Author Lisa Beazley shares five must-read books that celebrate women as the multi-dimensional, powerful people that we are
Give me a holiday and I’ll give you a book. International Women’s Day, you say? The day that celebrates the social, economic, cultural and political achievements of women while still recognizing the need for freedom, better opportunities, more resources, and greater equality? Okay mama, here are five books that fit the bill. Whether you are a fiction junkie or looking for real world inspiration, we’ve got you covered.
Half the Sky: Turning Oppression into Opportunity Worldwide by Nicholas D. Kristof and Sheryl Wudunn
This book made a huge splash when it came out eight years ago, so there’s a good chance you’ve read it. If not, it’s as relevant and inspiring as ever. Husband and wife team Kristoff and Duwuun use their experience as global reporters to shine a light on the horrific mistreatment of women across Asia and Africa while also celebrating their breathtaking bravery and inspriring resilience.
With one electrifying story after another, the authors effectively argue that the key to economic progress is unleashing the potential of girls and women. The best part is that instead of leaving you overwhelmed or depressed, this book makes gargantuan problems seem solvable, and even gives you the tools to do your part. Chapter names like “Rescuing Girls is the Easy Part” and “Is Islam Mysoginistic?” and “Five Steps You can Take in the Next Ten Minutes” give you an idea of just how straightforward and accessible this read is.
We Should All Be Feminists by Chimamanda Ngozi Adichie
If you haven’t yet YouTubed Chimamanda Ngozi Adichie’s TED Talk about feminism, do it now and be charmed by this brilliant, funny and down-to-earth star of the literary world. Her non-fiction book – adapted from that very talk – is as nuanced and witty as you’d hope. The Nigerian-born author writes with honesty and humour about the discrimination and marginalization of women all over the world, illuminating a 21st century approach to feminism that’s rooted in inclusion and awareness.
THE WIFE: A Novel by Meg Wolitzer
Behind every great man is a great woman, right? But what would happen if that woman decided to stop supporting him? Joan married Joe when they were both aspiring writers. Unfortunately it was the 1950s and Joan was, well, a woman. She makes the choice to forsake her ambition in favor of her husband’s. Suffice it to say he doesn’t spend his life proving his gratitude for her great sacrifice. Forty years on, Joe is about to receive the Nobel Prize for Literature and Joan rethinks everything. Terrific for book clubs because everyone is likely to have their own opinion about Joan’s choices, THE WIFE will also provoke questions about your own priorities when it comes to marriage, families and careers. Still not convinced? How’s this for relatable:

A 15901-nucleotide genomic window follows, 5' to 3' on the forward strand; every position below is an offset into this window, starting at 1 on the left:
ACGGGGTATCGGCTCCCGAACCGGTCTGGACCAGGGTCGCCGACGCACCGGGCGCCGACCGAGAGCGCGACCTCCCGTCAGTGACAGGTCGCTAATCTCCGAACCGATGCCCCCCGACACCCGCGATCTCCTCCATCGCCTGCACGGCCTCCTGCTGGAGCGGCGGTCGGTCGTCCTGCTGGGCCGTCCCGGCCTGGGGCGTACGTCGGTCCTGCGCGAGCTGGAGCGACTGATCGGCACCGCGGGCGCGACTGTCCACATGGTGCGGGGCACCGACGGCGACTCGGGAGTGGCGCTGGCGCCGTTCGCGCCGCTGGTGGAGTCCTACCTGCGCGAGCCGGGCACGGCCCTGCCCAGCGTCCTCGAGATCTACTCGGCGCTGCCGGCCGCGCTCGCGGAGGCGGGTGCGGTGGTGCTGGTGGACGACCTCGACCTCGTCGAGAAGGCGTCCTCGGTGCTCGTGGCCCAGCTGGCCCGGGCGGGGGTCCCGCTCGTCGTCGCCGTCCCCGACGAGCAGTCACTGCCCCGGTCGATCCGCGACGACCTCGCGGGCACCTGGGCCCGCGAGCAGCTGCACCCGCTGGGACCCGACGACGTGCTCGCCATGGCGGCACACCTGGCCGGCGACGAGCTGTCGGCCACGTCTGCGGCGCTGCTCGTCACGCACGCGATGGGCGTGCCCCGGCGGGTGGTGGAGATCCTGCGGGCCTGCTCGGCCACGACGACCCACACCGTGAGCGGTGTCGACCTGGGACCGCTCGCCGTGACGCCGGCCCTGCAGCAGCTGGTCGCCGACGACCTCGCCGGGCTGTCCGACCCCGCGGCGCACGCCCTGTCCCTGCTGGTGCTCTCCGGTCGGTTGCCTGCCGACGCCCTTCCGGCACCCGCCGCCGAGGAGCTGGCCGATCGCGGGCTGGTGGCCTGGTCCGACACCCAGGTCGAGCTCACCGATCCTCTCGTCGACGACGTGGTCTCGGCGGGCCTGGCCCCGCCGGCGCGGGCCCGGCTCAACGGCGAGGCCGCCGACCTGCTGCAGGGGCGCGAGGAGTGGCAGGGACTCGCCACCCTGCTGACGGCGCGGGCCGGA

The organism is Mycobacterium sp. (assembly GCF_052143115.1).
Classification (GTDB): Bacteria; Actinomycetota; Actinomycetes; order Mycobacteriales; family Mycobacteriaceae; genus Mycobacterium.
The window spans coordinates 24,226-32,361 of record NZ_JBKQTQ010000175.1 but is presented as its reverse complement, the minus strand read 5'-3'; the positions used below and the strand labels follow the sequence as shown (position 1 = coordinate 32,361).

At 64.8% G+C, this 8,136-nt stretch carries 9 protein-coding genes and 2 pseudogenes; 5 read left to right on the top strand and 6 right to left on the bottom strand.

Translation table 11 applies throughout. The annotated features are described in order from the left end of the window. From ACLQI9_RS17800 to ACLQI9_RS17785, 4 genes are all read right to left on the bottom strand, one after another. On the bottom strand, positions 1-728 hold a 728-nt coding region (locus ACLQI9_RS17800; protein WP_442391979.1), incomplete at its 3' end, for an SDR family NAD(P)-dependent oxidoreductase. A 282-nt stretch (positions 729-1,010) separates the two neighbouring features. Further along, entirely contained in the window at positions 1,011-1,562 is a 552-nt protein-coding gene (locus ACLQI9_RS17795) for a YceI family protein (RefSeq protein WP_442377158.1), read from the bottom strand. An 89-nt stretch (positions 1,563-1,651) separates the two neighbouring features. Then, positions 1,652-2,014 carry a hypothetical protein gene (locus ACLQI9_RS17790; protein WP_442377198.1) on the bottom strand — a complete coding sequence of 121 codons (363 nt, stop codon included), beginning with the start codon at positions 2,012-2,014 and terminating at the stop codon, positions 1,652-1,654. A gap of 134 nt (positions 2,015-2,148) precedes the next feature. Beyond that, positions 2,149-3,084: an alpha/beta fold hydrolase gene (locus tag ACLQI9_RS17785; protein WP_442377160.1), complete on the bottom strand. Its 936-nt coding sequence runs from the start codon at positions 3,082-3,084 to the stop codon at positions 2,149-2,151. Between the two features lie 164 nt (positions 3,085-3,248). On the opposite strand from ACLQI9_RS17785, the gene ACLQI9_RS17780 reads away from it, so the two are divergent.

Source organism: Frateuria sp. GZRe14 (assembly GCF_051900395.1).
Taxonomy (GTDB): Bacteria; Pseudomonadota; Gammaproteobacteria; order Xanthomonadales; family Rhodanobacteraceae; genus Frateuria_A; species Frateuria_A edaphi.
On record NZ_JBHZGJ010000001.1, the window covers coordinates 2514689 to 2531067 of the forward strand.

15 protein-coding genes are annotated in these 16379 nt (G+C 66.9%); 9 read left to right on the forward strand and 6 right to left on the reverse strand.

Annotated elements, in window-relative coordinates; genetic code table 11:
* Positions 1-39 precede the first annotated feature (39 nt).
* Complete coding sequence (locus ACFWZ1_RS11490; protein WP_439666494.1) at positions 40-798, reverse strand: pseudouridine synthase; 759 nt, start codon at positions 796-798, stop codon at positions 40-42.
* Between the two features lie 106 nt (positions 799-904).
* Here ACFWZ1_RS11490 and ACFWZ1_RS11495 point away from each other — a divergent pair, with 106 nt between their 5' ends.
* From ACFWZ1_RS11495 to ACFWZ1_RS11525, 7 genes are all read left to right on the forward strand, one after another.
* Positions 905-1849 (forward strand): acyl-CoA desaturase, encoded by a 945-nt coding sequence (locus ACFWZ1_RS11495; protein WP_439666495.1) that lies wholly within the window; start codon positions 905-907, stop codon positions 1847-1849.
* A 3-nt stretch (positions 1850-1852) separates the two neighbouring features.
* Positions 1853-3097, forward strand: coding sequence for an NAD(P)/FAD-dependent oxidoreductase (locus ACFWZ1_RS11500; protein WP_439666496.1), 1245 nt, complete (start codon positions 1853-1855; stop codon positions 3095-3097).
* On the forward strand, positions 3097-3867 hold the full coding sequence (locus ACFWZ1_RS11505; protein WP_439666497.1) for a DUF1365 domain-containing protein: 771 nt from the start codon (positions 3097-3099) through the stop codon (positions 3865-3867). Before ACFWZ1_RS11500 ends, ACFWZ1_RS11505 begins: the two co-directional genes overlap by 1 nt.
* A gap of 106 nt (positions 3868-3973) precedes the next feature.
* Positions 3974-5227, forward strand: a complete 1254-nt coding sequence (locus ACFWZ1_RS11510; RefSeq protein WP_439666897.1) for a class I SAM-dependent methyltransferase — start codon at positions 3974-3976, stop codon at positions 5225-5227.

“Everyone knows how women soldier on, how women dream up blueprints, recipes, ideas for a better world, and then sometimes lose them on the way to the crib in the middle of the night, on the way to Stop and Shop, or the bath. They lose them on the way to greasing the path on which their husband and children will ride serenely through life.”
The Power by Naomi Alderman
This was three reads ago, and I still can’t stop thinking about it. It’s the one people are calling this generation’s Handmaid’s Tale. Set in the future, teenage girls suddenly develop the power to send an electric shock out of their fingertips, causing pain or death at will. The scales of gender power swing wildly in the other direction, and everything is….different. Good different? Nope. With moments of brilliant satire and leave-the-lights-on terror, you’ll never think about gender and power in quite the same way again.
The Rules do not Apply: A Memoir by Ariel Levy
As the cover copy says: When 38-year-old Ariel Levy left for a reporting trip to Mongolia in 2012, she was pregnant, married, financially secure, and successful on her own terms. A month later, none of that was true.
Many of us born in the developed world, with access to resources and education, know Levy – maybe we are her, or we know someone just like her: They want to have it all, and they want to get it in their own way, traditional rules be damned. Unfortunately, Levy learns the hard way that “having it all” is simply not possible. While you may disagree with some of her choices, you will feel her unimaginable heartbreak while admiring her resilience and honesty. This is a book that goes beyond cliches to make you think about the complicated choices facing women lucky enough to have them today. Oh, and call me when you get to the humdinger of a plot twist at the end.